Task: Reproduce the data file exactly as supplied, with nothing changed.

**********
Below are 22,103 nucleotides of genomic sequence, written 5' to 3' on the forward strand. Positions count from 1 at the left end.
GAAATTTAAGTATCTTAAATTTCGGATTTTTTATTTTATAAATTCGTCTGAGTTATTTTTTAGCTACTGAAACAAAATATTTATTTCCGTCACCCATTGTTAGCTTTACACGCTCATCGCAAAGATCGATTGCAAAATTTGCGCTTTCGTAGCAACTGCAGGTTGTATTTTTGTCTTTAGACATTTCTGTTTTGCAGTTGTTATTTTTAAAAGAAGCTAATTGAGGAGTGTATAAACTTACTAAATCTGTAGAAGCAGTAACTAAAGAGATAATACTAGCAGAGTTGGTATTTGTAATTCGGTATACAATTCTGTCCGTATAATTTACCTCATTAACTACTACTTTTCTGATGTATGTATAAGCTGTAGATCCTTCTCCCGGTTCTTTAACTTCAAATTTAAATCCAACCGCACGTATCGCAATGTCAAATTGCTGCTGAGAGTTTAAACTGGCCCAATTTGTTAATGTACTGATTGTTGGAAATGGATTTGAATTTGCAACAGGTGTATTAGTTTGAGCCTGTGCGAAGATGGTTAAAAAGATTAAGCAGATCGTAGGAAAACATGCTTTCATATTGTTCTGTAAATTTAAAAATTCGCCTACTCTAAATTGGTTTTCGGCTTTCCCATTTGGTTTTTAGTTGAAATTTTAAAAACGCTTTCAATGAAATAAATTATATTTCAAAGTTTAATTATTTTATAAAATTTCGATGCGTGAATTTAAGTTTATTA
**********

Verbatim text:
Below are 22,103 nucleotides of genomic sequence, written 5' to 3' on the forward strand. Positions count from 1 at the left end.
GAAATTTAAGTATCTTAAATTTCGGATTTTTTATTTTATAAATTCGTCTGAGTTATTTTTTAGCTACTGAAACAAAATATTTATTTCCGTCACCCATTGTTAGCTTTACACGCTCATCGCAAAGATCGATTGCAAAATTTGCGCTTTCGTAGCAACTGCAGGTTGTATTTTTGTCTTTAGACATTTCTGTTTTGCAGTTGTTATTTTTAAAAGAAGCTAATTGAGGAGTGTATAAACTTACTAAATCTGTAGAAGCAGTAACTAAAGAGATAATACTAGCAGAGTTGGTATTTGTAATTCGGTATACAATTCTGTCCGTATAATTTACCTCATTAACTACTACTTTTCTGATGTATGTATAAGCTGTAGATCCTTCTCCCGGTTCTTTAACTTCAAATTTAAATCCAACCGCACGTATCGCAATGTCAAATTGCTGCTGAGAGTTTAAACTGGCCCAATTTGTTAATGTACTGATTGTTGGAAATGGATTTGAATTTGCAACAGGTGTATTAGTTTGAGCCTGTGCGAAGATGGTTAAAAAGATTAAGCAGATCGTAGGAAAACATGCTTTCATATTGTTCTGTAAATTTAAAAATTCGCCTACTCTAAATTGGTTTTCGGCTTTCCCATTTGGTTTTTAGTTGAAATTTTAAAAACGCTTTCAATGAAATAAATTATATTTCAAAGTTTAATTATTTTATAAAATTTCGATGCGTGAATTTAAGTTTATTA